Here’s a great article about a very innovative bit of digging into the causes of high housing prices in San Francisco (“A guy just transcribed 30 years of for-rent ads. Here’s what it taught us about housing prices“).
The article, by Michael Andersen, tries to summarize a detailed analysis in a blog post published over the weekend by Eric Fischer.
Read through Andersen’s summary, then wade through some or all of Fischer’s original.
It’s really very interesting to see the data for housing and rents charted over a long period of time. These data allowed Fischer to calculate how changes in employment or rates of new construction would impact rents in the city.
Here’s Fischer’s own conclusion:
San Francisco is an expensive city because it is an affluent city with a growing population and no easily available land for development. Sonja Trauss is right that building more housing would reduce rents of both high- and low-end apartments. Tim Redmond is right that building enough housing to make much of a dent in prices would change the visual character of most streets, although the result could be more like Barcelona than like the Hong Kong that he fears. The unsettled question is which of these is the higher priority.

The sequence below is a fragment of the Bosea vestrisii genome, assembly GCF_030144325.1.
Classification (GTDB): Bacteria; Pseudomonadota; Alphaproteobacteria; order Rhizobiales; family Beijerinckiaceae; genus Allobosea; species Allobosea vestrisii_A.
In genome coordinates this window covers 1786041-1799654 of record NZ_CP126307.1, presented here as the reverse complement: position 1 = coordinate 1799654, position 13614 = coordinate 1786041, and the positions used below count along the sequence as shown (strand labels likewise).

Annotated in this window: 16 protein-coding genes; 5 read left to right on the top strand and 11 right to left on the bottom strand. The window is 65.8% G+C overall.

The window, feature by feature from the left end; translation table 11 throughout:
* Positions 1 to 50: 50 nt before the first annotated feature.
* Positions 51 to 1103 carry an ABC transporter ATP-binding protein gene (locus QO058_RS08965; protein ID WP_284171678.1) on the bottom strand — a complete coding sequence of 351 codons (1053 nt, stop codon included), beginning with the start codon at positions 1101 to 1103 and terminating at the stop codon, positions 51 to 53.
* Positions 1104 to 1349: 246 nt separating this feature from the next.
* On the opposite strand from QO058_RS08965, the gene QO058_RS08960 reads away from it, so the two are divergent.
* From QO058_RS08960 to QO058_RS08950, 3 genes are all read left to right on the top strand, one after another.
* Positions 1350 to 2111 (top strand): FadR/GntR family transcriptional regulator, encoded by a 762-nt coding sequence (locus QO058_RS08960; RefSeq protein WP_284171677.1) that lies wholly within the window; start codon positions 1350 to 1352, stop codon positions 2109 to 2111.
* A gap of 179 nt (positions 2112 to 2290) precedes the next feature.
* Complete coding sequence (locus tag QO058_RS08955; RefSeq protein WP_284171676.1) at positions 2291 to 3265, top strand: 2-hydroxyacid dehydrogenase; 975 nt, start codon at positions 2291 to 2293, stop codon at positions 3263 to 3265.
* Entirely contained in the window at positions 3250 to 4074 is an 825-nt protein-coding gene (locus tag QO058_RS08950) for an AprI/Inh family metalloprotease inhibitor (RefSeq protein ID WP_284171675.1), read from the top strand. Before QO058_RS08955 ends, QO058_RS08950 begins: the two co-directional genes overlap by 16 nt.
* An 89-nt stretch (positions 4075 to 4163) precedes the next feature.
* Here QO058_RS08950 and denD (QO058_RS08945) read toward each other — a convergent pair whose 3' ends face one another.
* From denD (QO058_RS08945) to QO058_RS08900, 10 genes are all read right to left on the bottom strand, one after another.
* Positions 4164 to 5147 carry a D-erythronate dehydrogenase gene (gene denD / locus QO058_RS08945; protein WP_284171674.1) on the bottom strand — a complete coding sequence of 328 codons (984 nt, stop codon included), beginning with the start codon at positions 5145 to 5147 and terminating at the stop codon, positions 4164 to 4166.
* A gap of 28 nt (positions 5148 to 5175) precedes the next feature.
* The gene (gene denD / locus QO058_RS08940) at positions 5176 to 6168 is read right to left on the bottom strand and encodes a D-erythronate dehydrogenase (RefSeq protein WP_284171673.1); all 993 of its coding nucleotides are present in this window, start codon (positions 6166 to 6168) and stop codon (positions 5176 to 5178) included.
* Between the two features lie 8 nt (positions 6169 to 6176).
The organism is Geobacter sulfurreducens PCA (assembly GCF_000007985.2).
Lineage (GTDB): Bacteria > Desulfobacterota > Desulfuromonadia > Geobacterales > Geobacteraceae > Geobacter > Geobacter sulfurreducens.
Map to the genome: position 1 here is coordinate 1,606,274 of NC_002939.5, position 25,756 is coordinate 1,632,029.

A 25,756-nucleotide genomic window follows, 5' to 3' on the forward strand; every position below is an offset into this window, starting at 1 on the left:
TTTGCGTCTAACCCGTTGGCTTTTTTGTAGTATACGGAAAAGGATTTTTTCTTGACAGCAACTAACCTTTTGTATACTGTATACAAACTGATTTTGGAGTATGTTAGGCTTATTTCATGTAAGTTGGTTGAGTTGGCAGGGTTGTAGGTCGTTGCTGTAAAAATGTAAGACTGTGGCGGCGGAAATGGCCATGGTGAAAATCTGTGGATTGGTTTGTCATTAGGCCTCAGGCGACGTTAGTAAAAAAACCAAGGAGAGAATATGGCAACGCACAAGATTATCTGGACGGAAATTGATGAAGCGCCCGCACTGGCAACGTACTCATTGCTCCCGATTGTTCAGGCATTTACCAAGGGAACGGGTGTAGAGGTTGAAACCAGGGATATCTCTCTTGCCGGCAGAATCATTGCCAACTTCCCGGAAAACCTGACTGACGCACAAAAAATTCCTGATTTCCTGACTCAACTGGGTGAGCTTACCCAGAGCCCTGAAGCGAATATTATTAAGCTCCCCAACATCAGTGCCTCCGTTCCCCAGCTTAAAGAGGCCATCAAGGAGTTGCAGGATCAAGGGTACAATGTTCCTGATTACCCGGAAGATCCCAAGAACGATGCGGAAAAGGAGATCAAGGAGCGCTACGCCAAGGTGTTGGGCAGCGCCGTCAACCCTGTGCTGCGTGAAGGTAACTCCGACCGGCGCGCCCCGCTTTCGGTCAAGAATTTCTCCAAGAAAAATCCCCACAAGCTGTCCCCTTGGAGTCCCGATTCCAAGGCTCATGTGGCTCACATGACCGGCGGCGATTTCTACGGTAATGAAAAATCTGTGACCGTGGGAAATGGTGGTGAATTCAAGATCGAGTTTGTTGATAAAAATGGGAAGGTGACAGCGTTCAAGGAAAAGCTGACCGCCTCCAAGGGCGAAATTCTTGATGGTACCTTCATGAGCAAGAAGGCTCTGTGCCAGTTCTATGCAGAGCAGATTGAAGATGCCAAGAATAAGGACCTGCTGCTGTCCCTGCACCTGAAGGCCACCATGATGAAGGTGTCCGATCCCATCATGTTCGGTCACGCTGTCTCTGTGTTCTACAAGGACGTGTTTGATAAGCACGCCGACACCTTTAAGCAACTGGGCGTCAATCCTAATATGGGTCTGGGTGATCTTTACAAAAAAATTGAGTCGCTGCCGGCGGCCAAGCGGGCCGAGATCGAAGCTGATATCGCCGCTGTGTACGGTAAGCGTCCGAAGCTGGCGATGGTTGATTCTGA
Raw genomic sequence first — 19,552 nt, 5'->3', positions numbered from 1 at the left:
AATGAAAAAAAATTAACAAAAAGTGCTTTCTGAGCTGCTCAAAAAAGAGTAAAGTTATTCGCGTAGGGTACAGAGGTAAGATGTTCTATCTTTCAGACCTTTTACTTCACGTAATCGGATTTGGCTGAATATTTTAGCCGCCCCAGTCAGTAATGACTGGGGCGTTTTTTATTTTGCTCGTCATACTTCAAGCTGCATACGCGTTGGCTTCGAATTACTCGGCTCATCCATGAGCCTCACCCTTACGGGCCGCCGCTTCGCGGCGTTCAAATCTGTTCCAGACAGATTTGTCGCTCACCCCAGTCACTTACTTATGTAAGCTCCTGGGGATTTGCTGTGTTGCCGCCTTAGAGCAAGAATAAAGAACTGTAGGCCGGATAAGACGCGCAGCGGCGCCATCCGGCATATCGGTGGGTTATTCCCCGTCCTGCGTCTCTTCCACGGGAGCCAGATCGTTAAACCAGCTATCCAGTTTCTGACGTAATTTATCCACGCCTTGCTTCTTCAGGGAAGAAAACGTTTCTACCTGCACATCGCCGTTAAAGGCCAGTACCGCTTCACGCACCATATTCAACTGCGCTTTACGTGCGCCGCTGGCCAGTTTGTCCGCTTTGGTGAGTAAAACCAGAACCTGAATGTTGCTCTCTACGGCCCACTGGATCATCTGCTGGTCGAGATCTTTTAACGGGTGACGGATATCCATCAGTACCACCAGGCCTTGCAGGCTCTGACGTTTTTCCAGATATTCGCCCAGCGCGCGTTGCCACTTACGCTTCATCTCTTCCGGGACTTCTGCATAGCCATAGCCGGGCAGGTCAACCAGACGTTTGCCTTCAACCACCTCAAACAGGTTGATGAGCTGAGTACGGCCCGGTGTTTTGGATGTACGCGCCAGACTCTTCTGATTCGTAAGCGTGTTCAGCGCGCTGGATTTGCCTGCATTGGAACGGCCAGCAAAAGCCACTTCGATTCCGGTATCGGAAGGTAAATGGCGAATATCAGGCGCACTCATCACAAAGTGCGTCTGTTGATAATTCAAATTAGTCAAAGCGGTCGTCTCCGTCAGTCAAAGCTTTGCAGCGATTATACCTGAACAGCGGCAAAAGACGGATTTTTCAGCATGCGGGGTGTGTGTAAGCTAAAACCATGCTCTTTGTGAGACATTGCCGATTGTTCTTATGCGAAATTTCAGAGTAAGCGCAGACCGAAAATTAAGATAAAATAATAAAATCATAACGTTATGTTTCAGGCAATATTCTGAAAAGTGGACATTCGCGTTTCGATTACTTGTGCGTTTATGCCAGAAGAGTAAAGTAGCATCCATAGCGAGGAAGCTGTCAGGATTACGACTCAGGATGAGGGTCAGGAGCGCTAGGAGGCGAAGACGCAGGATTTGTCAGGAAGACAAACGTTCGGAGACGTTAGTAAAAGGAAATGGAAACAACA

Building enough housing to roll back prices to the “good old days” is probably not realistic, because the necessary construction rates were never achieved even when planning and zoning were considerably less restrictive than they are now. Building enough to compensate for the growing economy is a somewhat more realistic goal and would keep things from getting worse.
In the long run, San Francisco’s CPI-adjusted average income is growing by 1.72% per year, and the number of employed people is growing by 0.326% per year, which together (if you believe the first model) will raise CPI-adjusted housing costs by 3.8% per year. Therefore, if price stability is the goal, the city and its citizens should try to increase the housing supply by an average of 1.5% per year (which is about 3.75 times the general rate since 1975, and with the current inventory would mean 5700 units per year). If visual stability is the goal instead, prices will probably continue to rise uncontrollably.
Andersen boils it down to a couple of simple sentences:
For the love of god, keep adding homes. Keep adding homes so things don’t get any worse and you’re not trapped in a lose-lose-lose shitstorm like San Francisco.
You can download Fischer’s data if you want to mess with the numbers yourself.